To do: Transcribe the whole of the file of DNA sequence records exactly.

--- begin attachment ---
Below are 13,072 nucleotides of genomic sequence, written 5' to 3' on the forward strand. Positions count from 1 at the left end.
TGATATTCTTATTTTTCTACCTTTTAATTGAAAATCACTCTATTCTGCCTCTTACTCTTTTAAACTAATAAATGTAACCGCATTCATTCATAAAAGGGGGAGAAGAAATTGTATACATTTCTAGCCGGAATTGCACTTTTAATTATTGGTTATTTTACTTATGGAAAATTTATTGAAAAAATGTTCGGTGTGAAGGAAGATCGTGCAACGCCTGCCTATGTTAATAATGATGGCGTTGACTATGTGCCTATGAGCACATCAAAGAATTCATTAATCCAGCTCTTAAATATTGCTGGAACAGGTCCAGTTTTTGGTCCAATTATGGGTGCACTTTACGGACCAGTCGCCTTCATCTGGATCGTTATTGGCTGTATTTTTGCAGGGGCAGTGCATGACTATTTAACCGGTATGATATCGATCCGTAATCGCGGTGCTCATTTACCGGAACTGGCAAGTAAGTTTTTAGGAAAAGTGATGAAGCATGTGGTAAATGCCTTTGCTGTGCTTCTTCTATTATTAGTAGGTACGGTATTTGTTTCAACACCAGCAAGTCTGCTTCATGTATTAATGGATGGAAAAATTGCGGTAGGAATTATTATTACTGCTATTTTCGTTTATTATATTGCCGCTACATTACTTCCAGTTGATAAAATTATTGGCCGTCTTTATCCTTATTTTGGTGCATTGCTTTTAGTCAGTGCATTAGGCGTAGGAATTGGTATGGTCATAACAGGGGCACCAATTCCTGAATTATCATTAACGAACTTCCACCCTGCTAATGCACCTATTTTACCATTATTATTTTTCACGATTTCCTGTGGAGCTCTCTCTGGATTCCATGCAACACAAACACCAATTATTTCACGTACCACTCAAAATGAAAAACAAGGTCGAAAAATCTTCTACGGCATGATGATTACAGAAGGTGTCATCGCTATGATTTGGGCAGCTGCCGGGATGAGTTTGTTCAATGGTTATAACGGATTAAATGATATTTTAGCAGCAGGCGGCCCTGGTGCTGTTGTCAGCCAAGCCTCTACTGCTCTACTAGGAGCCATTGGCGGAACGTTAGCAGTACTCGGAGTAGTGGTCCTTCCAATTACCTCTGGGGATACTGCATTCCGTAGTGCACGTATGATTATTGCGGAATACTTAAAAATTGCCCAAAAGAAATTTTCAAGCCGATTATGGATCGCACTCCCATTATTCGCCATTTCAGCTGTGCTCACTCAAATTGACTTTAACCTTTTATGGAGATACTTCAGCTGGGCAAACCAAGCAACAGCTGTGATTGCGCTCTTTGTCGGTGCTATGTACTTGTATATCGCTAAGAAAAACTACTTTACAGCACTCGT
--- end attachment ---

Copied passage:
Below are 13,072 nucleotides of genomic sequence, written 5' to 3' on the forward strand. Positions count from 1 at the left end.
TGATATTCTTATTTTTCTACCTTTTAATTGAAAATCACTCTATTCTGCCTCTTACTCTTTTAAACTAATAAATGTAACCGCATTCATTCATAAAAGGGGGAGAAGAAATTGTATACATTTCTAGCCGGAATTGCACTTTTAATTATTGGTTATTTTACTTATGGAAAATTTATTGAAAAAATGTTCGGTGTGAAGGAAGATCGTGCAACGCCTGCCTATGTTAATAATGATGGCGTTGACTATGTGCCTATGAGCACATCAAAGAATTCATTAATCCAGCTCTTAAATATTGCTGGAACAGGTCCAGTTTTTGGTCCAATTATGGGTGCACTTTACGGACCAGTCGCCTTCATCTGGATCGTTATTGGCTGTATTTTTGCAGGGGCAGTGCATGACTATTTAACCGGTATGATATCGATCCGTAATCGCGGTGCTCATTTACCGGAACTGGCAAGTAAGTTTTTAGGAAAAGTGATGAAGCATGTGGTAAATGCCTTTGCTGTGCTTCTTCTATTATTAGTAGGTACGGTATTTGTTTCAACACCAGCAAGTCTGCTTCATGTATTAATGGATGGAAAAATTGCGGTAGGAATTATTATTACTGCTATTTTCGTTTATTATATTGCCGCTACATTACTTCCAGTTGATAAAATTATTGGCCGTCTTTATCCTTATTTTGGTGCATTGCTTTTAGTCAGTGCATTAGGCGTAGGAATTGGTATGGTCATAACAGGGGCACCAATTCCTGAATTATCATTAACGAACTTCCACCCTGCTAATGCACCTATTTTACCATTATTATTTTTCACGATTTCCTGTGGAGCTCTCTCTGGATTCCATGCAACACAAACACCAATTATTTCACGTACCACTCAAAATGAAAAACAAGGTCGAAAAATCTTCTACGGCATGATGATTACAGAAGGTGTCATCGCTATGATTTGGGCAGCTGCCGGGATGAGTTTGTTCAATGGTTATAACGGATTAAATGATATTTTAGCAGCAGGCGGCCCTGGTGCTGTTGTCAGCCAAGCCTCTACTGCTCTACTAGGAGCCATTGGCGGAACGTTAGCAGTACTCGGAGTAGTGGTCCTTCCAATTACCTCTGGGGATACTGCATTCCGTAGTGCACGTATGATTATTGCGGAATACTTAAAAATTGCCCAAAAGAAATTTTCAAGCCGATTATGGATCGCACTCCCATTATTCGCCATTTCAGCTGTGCTCACTCAAATTGACTTTAACCTTTTATGGAGATACTTCAGCTGGGCAAACCAAGCAACAGCTGTGATTGCGCTCTTTGTCGGTGCTATGTACTTGTATATCGCTAAGAAAAACTACTTTACAGCACTCGT